Unlike a total eclipse, day won't appear to turn into night.  Instead, it will be like sunrise has been replaced with sunset. Also, this stunning phenonomenon known as Baily's Beads won't be visible because the sun won't be blocked out completely by the moon's shadow. 

It all depends on the weather
The liklihood of seeing the eclipse is very much dependent on the weather and in the past (since 2000), this day on Penrhyn was cloudy 60% of the time, according to

Meanwhile on Rarotonga and Aitutaki...
A partial eclipse will be visible on the capital island of Rarotonga where 38% of the sun will be blocked out at approximately 6.51 am. On Aitutaki, 47% of the sun will be obscured at 6.49 am (Cook Islands time in both cases).  However, the extent of the view could be affected by cloud cover. Based on past records, average cloud cover on Rarotonga is predicted to be 53% and on Aitutaki,  61% (both forecasts based on past records are from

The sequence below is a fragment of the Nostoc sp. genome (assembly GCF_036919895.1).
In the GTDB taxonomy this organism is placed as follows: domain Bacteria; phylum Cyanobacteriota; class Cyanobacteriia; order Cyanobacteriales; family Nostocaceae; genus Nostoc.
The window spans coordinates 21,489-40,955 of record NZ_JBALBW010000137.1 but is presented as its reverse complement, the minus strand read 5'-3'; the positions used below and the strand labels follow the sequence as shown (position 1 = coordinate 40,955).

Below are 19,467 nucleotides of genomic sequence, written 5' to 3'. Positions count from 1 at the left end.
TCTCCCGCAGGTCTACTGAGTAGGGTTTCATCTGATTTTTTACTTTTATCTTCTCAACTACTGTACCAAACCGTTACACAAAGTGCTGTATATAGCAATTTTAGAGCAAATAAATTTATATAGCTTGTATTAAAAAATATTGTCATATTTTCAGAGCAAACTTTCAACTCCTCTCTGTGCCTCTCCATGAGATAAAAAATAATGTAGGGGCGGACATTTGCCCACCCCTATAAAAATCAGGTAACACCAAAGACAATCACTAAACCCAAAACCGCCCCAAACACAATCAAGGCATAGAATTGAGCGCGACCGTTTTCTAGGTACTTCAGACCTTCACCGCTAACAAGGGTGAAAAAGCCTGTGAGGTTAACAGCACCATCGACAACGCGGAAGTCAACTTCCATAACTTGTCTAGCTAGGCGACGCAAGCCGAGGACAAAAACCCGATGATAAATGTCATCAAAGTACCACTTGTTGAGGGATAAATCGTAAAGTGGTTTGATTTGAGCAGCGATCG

This will be the third time in 59 years that islands in the Cooks group have been in the path of a solar eclipse, and on the two previous occassions they were total eclipses 

On 30 May, 1965, uninhabited MANUAE attracted what at the time was the largest gathering ever of solar astronomers to observe a total eclipse from a single site. New Zealand, Australia, the UK, USA, Germany, Japan and Russia all sent teams of scientists. It was considered to be the best place on earth to witness the phenomenon. The skies were clear at first, but just before totality (when the sun is totally obscured by the moon's shadow), a large cloud appeared


Manuae eclipse stamps

The Cook Islands Administration (the government of the time) issued stamps to commemorate the eclipse. And a post office was set up on Manuae so the scientists could, in those pre-internet days, tell the world about what they'd seen and speed their correspondence on its way with an appropriate reminder. Manaue is the only deserted island ever to have had its own stamps!